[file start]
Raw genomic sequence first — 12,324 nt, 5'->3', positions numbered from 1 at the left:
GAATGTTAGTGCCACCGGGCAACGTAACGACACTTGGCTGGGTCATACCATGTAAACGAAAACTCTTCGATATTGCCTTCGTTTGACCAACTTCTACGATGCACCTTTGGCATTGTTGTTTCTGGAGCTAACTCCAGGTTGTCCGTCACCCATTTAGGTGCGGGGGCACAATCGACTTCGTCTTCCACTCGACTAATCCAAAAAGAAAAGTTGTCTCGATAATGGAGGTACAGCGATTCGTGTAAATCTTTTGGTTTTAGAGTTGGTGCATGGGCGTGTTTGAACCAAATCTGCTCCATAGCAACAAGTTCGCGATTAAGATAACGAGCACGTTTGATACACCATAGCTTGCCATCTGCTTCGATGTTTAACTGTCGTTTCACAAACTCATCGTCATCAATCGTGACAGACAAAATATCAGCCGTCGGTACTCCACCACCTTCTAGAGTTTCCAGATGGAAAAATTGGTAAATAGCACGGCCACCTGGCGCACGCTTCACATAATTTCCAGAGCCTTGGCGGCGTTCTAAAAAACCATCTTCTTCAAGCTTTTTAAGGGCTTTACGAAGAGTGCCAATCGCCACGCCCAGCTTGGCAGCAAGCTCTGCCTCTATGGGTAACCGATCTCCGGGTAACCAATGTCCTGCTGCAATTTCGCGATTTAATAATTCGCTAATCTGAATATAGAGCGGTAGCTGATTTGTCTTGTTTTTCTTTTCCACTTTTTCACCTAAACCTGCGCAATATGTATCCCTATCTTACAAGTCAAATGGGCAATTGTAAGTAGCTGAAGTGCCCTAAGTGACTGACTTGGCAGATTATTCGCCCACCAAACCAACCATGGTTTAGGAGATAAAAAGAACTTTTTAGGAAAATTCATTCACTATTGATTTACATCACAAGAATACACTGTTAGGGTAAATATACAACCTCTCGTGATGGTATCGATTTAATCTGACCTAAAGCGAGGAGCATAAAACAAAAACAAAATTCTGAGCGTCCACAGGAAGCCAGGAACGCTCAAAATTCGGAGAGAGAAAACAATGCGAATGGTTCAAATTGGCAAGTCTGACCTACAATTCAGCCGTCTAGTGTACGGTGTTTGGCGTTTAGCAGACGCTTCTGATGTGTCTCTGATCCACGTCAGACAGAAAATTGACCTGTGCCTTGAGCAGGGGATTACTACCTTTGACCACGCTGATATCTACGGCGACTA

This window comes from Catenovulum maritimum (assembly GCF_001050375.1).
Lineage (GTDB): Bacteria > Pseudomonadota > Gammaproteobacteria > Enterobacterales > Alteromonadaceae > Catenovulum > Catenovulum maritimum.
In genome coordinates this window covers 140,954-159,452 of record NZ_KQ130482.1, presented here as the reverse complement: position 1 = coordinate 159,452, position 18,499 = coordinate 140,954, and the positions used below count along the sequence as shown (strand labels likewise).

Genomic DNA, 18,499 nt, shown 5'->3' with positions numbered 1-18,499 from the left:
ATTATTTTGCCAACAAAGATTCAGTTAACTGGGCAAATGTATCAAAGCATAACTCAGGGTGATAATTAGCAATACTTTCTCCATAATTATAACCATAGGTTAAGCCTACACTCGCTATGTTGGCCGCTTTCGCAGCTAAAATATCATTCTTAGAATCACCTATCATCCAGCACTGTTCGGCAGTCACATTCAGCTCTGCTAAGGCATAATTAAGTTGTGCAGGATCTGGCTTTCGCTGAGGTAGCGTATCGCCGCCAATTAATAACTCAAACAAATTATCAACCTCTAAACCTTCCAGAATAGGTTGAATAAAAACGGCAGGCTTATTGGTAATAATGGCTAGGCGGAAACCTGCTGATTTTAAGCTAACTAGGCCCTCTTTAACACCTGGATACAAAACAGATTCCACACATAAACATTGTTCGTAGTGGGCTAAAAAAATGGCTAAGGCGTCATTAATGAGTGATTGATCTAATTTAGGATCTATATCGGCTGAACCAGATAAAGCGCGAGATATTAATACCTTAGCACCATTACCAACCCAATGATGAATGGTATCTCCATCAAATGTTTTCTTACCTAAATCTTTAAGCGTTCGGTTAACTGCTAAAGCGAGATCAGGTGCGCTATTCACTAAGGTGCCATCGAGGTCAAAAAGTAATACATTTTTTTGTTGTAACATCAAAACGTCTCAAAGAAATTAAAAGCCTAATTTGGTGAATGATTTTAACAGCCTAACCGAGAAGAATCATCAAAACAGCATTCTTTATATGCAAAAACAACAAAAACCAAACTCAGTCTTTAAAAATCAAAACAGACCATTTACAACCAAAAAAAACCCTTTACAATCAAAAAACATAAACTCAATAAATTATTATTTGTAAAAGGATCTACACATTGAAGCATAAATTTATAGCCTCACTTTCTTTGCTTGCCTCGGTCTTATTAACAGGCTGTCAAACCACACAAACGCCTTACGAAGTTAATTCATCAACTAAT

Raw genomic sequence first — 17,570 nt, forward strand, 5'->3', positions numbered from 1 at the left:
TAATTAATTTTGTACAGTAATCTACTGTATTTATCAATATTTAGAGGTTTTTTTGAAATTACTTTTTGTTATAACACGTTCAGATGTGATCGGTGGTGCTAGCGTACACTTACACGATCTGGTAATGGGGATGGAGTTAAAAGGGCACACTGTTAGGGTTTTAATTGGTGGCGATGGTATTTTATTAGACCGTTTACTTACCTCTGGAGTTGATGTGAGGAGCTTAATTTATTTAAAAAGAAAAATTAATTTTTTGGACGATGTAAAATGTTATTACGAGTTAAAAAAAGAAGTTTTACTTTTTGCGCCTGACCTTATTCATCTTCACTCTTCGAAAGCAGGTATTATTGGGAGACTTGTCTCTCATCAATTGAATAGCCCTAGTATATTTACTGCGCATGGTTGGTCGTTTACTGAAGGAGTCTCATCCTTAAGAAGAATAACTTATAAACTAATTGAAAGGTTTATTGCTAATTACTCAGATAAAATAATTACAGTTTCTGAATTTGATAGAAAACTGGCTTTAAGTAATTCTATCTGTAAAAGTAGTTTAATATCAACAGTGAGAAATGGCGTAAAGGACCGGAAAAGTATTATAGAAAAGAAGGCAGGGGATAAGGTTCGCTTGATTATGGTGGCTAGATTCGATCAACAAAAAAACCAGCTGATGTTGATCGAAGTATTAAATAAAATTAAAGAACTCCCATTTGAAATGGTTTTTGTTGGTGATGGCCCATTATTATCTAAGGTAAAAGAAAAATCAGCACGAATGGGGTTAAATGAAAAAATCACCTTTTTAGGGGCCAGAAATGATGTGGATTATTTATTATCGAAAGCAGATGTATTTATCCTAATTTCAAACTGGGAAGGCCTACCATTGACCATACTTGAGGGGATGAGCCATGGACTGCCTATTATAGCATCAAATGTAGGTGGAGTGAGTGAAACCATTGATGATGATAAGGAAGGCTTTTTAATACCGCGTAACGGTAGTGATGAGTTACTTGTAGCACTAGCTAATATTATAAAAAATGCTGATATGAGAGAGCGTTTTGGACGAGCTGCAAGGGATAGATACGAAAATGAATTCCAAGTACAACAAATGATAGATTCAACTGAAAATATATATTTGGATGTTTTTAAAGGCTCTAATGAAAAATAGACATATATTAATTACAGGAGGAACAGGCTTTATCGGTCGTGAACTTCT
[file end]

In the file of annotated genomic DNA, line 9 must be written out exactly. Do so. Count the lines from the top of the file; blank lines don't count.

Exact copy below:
TAATTAATTTTGTACAGTAATCTACTGTATTTATCAATATTTAGAGGTTTTTTTGAAATTACTTTTTGTTATAACACGTTCAGATGTGATCGGTGGTGCTAGCGTACACTTACACGATCTGGTAATGGGGATGGAGTTAAAAGGGCACACTGTTAGGGTTTTAATTGGTGGCGATGGTATTTTATTAGACCGTTTACTTACCTCTGGAGTTGATGTGAGGAGCTTAATTTATTTAAAAAGAAAAATTAATTTTTTGGACGATGTAAAATGTTATTACGAGTTAAAAAAAGAAGTTTTACTTTTTGCGCCTGACCTTATTCATCTTCACTCTTCGAAAGCAGGTATTATTGGGAGACTTGTCTCTCATCAATTGAATAGCCCTAGTATATTTACTGCGCATGGTTGGTCGTTTACTGAAGGAGTCTCATCCTTAAGAAGAATAACTTATAAACTAATTGAAAGGTTTATTGCTAATTACTCAGATAAAATAATTACAGTTTCTGAATTTGATAGAAAACTGGCTTTAAGTAATTCTATCTGTAAAAGTAGTTTAATATCAACAGTGAGAAATGGCGTAAAGGACCGGAAAAGTATTATAGAAAAGAAGGCAGGGGATAAGGTTCGCTTGATTATGGTGGCTAGATTCGATCAACAAAAAAACCAGCTGATGTTGATCGAAGTATTAAATAAAATTAAAGAACTCCCATTTGAAATGGTTTTTGTTGGTGATGGCCCATTATTATCTAAGGTAAAAGAAAAATCAGCACGAATGGGGTTAAATGAAAAAATCACCTTTTTAGGGGCCAGAAATGATGTGGATTATTTATTATCGAAAGCAGATGTATTTATCCTAATTTCAAACTGGGAAGGCCTACCATTGACCATACTTGAGGGGATGAGCCATGGACTGCCTATTATAGCATCAAATGTAGGTGGAGTGAGTGAAACCATTGATGATGATAAGGAAGGCTTTTTAATACCGCGTAACGGTAGTGATGAGTTACTTGTAGCACTAGCTAATATTATAAAAAATGCTGATATGAGAGAGCGTTTTGGACGAGCTGCAAGGGATAGATACGAAAATGAATTCCAAGTACAACAAATGATAGATTCAACTGAAAATATATATTTGGATGTTTTTAAAGGCTCTAATGAAAAATAGACATATATTAATTACAGGAGGAACAGGCTTTATCGGTCGTGAACTTCT